Can anyone tell why the L2 regularization term take the size of data into consideration? It’s good to consider it while computing the loss function regarding the difference between prediction and true value since it calculate the summation of all the training instances, but seems the L2 term only relating to the sum of weights.

Hi @Feihong_YANG great question!

The L2 regularization term doesn’t directly take into consideration the size of the data set. Instead, its main purpose is to prevent the coefficients of the model from becoming too large and leading to overfitting. This is achieved by adding the L2 regularization term, which is the sum of the squares of all the feature weights, to the loss function. This term encourages the weights to be small.

However, there is an indirect relationship between the L2 regularization and the size of the data set. This lies in the fact that when you calculate the overall cost function (which is the sum of the loss function and the L2 regularization term), you generally take the average of the loss function over all instances in your data set, whereas the L2 regularization term is a sum of the weights.

As the size of your data set increases, the average loss decreases (assuming that your model is learning), but the L2 regularization term remains constant as it doesn’t depend on the number of instances. Therefore, the impact of the L2 regularization on the overall cost function becomes more pronounced with smaller data sets, and vice versa. This is why sometimes you might need to adjust the regularization strength (lambda) depending on the size of your data set.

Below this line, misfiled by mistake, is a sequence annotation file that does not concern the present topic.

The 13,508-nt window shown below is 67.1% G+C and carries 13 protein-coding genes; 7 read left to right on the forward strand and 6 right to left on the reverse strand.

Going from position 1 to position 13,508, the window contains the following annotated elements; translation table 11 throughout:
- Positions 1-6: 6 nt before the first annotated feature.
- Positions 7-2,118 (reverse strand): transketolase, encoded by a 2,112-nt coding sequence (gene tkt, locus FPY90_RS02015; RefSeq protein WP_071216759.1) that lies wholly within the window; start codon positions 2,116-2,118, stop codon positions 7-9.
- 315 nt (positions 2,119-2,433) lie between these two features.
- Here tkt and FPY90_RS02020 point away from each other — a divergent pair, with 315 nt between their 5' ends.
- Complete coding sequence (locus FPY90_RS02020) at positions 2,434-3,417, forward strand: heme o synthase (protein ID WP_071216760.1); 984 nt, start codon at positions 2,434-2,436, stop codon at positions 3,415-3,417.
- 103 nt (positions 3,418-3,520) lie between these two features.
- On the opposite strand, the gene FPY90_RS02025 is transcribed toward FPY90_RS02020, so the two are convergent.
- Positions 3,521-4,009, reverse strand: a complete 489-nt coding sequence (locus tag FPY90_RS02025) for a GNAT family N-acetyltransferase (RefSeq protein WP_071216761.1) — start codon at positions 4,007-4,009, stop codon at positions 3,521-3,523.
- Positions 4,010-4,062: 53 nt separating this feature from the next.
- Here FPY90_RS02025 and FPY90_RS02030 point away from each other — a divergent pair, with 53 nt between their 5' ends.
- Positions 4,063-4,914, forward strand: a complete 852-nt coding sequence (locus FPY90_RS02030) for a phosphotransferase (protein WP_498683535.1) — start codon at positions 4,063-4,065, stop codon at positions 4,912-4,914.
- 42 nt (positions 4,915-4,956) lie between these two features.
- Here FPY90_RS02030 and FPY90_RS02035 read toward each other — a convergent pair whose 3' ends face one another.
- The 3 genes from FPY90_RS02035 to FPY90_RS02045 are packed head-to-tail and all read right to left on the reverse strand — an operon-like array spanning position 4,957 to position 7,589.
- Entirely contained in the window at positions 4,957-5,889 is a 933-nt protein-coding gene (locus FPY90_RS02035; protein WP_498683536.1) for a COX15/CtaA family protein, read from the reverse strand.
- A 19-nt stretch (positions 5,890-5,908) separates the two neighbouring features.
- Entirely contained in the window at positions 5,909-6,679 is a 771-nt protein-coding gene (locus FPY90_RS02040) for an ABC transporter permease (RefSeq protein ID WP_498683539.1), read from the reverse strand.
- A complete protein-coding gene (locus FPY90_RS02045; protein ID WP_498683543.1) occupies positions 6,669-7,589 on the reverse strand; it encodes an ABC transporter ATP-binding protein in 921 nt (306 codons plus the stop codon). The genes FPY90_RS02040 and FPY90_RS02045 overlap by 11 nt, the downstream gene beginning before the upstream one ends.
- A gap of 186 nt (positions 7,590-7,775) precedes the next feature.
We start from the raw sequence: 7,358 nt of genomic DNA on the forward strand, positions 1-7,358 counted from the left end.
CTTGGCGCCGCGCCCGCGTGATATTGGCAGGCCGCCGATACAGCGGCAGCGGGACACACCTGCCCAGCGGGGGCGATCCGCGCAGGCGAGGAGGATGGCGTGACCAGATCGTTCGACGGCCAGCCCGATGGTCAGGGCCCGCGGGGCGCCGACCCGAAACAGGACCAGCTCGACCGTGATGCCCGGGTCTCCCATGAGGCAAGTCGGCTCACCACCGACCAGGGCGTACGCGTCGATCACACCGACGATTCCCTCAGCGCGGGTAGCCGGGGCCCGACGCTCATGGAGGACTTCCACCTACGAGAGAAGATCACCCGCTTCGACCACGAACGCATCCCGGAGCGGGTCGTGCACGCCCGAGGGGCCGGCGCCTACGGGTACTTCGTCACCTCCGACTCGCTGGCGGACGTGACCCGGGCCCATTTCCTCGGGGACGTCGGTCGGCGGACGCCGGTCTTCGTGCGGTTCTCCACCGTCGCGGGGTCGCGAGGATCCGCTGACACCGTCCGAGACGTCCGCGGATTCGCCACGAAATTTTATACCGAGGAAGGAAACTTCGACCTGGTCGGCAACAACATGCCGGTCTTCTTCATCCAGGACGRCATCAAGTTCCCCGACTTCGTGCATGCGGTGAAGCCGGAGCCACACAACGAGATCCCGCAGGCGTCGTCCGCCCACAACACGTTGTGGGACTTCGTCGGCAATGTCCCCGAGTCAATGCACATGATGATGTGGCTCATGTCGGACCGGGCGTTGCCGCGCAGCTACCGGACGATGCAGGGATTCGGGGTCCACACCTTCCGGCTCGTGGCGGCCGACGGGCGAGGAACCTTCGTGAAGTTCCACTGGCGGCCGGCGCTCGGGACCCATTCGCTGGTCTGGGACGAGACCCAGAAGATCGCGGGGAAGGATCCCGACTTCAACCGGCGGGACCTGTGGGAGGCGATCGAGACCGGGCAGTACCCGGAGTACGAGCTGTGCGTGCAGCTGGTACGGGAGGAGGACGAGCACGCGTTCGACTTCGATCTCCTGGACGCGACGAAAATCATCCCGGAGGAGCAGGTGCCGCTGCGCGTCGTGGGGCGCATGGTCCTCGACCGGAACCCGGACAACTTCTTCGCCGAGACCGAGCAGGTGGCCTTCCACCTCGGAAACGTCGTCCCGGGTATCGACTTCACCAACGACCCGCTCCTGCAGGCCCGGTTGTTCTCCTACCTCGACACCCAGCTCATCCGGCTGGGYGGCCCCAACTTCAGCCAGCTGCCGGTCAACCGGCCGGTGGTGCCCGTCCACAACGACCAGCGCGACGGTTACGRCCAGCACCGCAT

So, while the L2 regularization term itself does not consider the size of the data set, its influence on the overall cost function is indeed influenced by the number of instances in your data set.

I hope this helps!

I see and I think it make sense. The larger dataset the less overfitting impact, while the regularization parameter still set as a constant value so we need to taking the size into consideration to reduce the impact of regularization term and to make it match with the loss function.

Cool thanks for the explanation! @pastorsoto

Hi…can you please specify what is an instance?

An instance means a sample.

Raymond